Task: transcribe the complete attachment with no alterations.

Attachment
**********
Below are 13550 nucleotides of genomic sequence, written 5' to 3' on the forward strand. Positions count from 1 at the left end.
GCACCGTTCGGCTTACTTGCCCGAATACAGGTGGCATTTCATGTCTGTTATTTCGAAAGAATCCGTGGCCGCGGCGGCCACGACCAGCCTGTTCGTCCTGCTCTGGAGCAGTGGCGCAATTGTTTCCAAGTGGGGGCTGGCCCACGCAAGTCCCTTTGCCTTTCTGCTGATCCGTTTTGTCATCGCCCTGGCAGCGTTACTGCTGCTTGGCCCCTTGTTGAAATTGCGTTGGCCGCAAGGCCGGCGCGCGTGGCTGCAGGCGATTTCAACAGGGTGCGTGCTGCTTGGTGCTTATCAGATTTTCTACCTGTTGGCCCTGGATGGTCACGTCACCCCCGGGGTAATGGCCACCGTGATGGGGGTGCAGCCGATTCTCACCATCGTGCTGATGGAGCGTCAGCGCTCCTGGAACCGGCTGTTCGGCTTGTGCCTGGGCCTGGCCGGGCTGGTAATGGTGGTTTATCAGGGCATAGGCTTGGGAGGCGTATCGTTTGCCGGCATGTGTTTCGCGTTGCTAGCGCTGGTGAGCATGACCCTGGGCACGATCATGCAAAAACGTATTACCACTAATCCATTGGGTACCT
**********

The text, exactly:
Below are 13550 nucleotides of genomic sequence, written 5' to 3' on the forward strand. Positions count from 1 at the left end.
GCACCGTTCGGCTTACTTGCCCGAATACAGGTGGCATTTCATGTCTGTTATTTCGAAAGAATCCGTGGCCGCGGCGGCCACGACCAGCCTGTTCGTCCTGCTCTGGAGCAGTGGCGCAATTGTTTCCAAGTGGGGGCTGGCCCACGCAAGTCCCTTTGCCTTTCTGCTGATCCGTTTTGTCATCGCCCTGGCAGCGTTACTGCTGCTTGGCCCCTTGTTGAAATTGCGTTGGCCGCAAGGCCGGCGCGCGTGGCTGCAGGCGATTTCAACAGGGTGCGTGCTGCTTGGTGCTTATCAGATTTTCTACCTGTTGGCCCTGGATGGTCACGTCACCCCCGGGGTAATGGCCACCGTGATGGGGGTGCAGCCGATTCTCACCATCGTGCTGATGGAGCGTCAGCGCTCCTGGAACCGGCTGTTCGGCTTGTGCCTGGGCCTGGCCGGGCTGGTAATGGTGGTTTATCAGGGCATAGGCTTGGGAGGCGTATCGTTTGCCGGCATGTGTTTCGCGTTGCTAGCGCTGGTGAGCATGACCCTGGGCACGATCATGCAAAAACGTATTACCACTAATCCATTGGGTACCT